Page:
President Dwight D. Eisenhower responded to the emergency by forming an Aviation Facilities Study Group. Acting on its recommendation, in February 1956 he appointed Edward P. Curtis to formulate a comprehensive plan to improve aviation safety. Additional urgency was soon given to his task in the form of a particularly deadly and well-publicized midair collision.

On the morning of June 30, 1956, a Trans World Airlines Lockheed Super Constellation airliner with 70 people aboard took off from Los Angeles International airport en route to Kansas City. Just three minutes later, a United Airlines Douglas DC-7 carrying 58 passengers and crew lifted off from the same airport, heading for Chicago. An hour and a half later, these two aircraft inexplicably collided over the Grand Canyon, destroying both aircraft and killing all 128 people aboard the two airliners.

Spurred on by this most recent air disaster, Curtis reported to the President on May 10, 1957, what had already become obvious: airspace congestion was “a crisis in the making.” He recommended the creation of an independent aviation agency that could handle the needs of both military and civil aviation. President Eisenhower complied with this recommendation by naming retired Air Force Lt.Gen. Elwood R. “Pete” Quesada as his special assistant for aviation affairs. Soon afterward, the Airways Modernization Act of 1957 created the Airways Modernization Board, with Quesada as chairman. This Board was tasked with developing a navigation and air traffic control system that would serve both civil and military aviation alike. Unfortunately, it would take time and more tragedy to set these wheels of progress in motion.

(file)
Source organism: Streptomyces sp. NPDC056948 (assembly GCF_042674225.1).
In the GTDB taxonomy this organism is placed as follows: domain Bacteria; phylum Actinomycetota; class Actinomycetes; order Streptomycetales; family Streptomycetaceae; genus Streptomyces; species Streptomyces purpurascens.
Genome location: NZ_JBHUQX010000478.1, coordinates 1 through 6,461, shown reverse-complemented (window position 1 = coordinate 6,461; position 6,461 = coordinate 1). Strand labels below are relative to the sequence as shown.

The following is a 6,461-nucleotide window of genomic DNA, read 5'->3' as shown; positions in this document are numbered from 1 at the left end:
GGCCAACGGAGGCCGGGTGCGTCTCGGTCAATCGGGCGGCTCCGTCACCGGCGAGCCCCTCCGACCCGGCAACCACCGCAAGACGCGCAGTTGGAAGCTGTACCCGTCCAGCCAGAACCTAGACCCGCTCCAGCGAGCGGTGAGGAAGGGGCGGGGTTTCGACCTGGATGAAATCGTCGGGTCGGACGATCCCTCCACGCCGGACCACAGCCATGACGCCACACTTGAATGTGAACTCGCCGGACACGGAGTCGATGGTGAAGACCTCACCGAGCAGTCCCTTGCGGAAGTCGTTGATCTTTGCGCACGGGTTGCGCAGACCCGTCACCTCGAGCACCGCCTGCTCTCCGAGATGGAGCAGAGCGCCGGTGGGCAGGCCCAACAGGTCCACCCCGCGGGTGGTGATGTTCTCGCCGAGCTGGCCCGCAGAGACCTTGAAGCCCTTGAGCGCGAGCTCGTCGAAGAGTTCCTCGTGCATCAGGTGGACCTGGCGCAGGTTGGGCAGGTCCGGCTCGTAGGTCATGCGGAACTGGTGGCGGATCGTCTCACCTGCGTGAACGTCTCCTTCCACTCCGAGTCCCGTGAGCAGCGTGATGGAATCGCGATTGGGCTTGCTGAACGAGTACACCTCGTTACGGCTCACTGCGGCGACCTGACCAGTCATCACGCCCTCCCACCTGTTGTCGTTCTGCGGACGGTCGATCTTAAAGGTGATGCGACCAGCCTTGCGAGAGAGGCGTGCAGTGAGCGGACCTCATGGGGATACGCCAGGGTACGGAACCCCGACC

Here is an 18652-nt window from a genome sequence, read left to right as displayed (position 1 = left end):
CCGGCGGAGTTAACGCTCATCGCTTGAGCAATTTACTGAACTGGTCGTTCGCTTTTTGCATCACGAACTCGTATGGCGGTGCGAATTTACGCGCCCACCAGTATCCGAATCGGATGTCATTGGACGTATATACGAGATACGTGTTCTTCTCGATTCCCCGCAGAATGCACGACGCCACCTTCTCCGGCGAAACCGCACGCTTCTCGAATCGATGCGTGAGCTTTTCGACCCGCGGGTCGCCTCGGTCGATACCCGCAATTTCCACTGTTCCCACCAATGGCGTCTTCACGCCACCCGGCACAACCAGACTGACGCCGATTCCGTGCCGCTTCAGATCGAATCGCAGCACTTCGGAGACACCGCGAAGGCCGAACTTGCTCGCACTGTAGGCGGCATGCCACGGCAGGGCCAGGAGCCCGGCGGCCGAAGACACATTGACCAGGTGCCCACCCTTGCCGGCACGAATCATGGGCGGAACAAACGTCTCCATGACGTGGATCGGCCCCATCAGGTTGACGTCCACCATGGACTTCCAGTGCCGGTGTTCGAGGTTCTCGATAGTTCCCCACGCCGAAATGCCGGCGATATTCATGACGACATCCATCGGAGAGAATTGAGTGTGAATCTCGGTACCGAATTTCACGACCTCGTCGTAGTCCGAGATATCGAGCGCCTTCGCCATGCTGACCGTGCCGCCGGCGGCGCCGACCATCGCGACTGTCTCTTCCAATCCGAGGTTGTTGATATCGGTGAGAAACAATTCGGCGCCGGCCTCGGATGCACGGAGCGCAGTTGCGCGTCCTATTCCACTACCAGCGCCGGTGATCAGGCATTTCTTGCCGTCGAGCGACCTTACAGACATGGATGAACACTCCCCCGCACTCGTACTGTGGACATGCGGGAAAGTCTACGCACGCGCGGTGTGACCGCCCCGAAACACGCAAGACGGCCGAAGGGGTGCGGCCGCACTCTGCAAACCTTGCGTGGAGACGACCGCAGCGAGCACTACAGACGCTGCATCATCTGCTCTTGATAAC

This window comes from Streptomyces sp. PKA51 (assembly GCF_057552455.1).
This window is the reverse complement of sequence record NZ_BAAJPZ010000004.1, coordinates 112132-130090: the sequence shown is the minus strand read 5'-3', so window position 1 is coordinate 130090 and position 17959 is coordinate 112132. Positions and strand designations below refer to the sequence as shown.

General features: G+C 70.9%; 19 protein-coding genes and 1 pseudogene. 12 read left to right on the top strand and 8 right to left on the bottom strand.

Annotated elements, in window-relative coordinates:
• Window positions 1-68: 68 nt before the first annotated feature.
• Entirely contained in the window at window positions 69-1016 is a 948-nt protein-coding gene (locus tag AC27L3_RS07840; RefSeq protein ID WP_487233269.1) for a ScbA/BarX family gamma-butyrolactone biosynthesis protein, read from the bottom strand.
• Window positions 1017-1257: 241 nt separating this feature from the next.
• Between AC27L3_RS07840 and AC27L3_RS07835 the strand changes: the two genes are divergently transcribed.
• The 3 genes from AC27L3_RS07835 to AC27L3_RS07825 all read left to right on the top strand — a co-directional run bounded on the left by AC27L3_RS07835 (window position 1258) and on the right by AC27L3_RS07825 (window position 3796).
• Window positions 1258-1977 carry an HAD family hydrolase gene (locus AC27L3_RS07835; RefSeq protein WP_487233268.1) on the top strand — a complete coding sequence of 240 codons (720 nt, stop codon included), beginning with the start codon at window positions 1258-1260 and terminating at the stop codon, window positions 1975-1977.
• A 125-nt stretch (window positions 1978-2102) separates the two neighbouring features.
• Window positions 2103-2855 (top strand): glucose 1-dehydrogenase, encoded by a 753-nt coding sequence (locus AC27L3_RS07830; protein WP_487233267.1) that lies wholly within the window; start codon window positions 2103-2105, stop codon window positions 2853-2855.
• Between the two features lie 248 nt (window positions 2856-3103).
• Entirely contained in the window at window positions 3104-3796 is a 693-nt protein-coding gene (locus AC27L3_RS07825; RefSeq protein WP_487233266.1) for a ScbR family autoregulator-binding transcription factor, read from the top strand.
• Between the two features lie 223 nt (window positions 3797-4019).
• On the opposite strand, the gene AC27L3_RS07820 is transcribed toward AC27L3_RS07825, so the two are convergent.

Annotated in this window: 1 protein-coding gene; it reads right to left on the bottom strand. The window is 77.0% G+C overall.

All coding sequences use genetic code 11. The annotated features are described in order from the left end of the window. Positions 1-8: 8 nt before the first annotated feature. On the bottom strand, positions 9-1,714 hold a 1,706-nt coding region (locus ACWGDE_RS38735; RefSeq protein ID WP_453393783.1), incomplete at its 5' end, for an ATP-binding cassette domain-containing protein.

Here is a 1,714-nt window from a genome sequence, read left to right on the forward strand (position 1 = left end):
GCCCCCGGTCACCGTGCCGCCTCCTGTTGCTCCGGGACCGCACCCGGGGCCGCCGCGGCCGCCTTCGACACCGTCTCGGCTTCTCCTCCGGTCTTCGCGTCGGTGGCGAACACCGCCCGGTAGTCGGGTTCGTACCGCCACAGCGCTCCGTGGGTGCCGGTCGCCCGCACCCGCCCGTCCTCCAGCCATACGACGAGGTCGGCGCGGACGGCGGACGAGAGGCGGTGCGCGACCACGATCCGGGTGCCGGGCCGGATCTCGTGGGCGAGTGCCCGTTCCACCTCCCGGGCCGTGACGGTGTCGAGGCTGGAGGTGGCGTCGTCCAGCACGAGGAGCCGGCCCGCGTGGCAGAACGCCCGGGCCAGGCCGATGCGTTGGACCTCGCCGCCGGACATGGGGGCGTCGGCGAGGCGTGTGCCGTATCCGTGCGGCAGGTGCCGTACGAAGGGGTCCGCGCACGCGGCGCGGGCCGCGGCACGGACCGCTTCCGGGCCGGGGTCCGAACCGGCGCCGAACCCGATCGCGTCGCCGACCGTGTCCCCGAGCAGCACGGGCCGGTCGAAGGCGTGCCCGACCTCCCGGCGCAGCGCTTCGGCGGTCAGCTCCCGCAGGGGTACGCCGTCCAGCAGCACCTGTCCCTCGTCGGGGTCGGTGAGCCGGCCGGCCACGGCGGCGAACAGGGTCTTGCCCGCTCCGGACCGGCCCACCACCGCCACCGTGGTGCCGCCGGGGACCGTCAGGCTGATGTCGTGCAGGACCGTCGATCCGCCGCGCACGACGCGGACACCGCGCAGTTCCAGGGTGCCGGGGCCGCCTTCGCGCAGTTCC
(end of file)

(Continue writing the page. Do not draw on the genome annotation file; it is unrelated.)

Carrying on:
As if more impetus to improve air traffic control was needed, two additional high‑profile midair collisions occurred within the space of a month, causing the loss of four aircraft and the deaths of 61 air travelers. On April 21, 1958, a U.S. Air Force jet fighter collided with a United Air Lines DC-7 over Nevada, killing all those aboard both aircraft. And then on May 20, a military trainer slammed into a Capital Airlines Viscount over Maryland. Only one person survived this accident. Much of the blame for these collisions pointed to one major factor: military and civilian aircraft flying in the same airspace inexplicably were still being controlled by separate air traffic control systems.